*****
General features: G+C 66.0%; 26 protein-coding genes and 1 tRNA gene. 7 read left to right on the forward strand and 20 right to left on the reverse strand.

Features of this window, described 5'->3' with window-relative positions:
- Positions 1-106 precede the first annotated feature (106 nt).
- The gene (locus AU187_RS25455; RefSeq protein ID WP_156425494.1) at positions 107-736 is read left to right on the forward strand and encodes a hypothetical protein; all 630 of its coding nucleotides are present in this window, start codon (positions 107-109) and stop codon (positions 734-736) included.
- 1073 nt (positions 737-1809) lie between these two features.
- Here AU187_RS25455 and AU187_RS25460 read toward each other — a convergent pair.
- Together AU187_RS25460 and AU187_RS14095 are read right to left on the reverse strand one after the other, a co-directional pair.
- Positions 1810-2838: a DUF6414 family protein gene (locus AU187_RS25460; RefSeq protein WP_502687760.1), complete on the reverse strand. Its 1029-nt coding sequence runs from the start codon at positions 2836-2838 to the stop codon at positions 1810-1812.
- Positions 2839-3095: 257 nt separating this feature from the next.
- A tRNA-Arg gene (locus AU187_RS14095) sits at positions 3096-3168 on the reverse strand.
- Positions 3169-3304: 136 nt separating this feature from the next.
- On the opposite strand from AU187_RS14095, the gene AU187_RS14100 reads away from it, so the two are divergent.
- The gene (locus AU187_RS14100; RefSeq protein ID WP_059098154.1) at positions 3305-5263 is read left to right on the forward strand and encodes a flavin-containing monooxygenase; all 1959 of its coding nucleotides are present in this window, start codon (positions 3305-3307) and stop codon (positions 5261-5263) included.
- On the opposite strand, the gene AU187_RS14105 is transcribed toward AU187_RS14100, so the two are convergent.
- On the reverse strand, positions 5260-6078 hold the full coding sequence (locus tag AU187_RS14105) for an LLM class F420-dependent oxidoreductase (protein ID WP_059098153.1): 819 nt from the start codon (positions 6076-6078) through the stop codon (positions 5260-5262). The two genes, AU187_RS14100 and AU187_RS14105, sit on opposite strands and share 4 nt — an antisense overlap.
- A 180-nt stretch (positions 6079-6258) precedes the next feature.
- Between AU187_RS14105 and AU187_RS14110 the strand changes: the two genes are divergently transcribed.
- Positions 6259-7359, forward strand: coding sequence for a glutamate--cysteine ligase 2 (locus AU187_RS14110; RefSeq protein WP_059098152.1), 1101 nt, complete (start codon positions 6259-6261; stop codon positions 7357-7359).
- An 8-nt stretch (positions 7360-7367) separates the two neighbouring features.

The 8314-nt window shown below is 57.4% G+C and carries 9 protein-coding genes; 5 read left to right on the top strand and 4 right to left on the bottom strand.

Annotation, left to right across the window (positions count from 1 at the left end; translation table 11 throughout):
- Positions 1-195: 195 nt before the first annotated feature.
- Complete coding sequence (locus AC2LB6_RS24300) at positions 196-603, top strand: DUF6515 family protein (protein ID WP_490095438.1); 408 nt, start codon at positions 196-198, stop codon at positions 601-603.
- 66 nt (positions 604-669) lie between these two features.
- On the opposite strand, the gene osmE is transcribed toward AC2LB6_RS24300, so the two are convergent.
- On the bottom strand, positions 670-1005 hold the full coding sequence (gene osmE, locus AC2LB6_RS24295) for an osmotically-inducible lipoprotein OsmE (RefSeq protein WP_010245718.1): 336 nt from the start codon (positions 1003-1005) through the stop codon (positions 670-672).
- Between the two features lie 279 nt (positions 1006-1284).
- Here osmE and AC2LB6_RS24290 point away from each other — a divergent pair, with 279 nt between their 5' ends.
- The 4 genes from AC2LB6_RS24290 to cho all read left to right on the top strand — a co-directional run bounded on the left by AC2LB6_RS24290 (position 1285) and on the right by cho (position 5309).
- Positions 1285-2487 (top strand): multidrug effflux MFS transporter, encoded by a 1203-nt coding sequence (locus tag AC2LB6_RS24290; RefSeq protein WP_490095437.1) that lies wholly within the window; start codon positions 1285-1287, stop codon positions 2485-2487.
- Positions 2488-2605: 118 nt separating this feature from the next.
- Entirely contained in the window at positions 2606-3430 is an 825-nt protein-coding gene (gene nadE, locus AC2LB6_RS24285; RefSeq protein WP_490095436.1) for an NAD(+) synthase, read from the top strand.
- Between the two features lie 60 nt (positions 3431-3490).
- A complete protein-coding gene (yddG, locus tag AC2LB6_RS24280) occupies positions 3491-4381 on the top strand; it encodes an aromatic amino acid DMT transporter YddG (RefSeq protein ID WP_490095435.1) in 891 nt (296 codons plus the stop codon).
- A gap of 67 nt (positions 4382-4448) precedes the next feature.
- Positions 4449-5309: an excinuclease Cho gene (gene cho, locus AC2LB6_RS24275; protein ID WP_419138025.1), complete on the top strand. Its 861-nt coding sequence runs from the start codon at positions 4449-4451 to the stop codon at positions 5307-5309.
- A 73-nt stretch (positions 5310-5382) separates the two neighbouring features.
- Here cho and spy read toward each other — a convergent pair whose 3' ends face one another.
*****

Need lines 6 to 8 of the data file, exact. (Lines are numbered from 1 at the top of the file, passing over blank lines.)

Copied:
- Here AU187_RS25455 and AU187_RS25460 read toward each other — a convergent pair.
- Together AU187_RS25460 and AU187_RS14095 are read right to left on the reverse strand one after the other, a co-directional pair.
- Positions 1810-2838: a DUF6414 family protein gene (locus AU187_RS25460; RefSeq protein WP_502687760.1), complete on the reverse strand. Its 1029-nt coding sequence runs from the start codon at positions 2836-2838 to the stop codon at positions 1810-1812.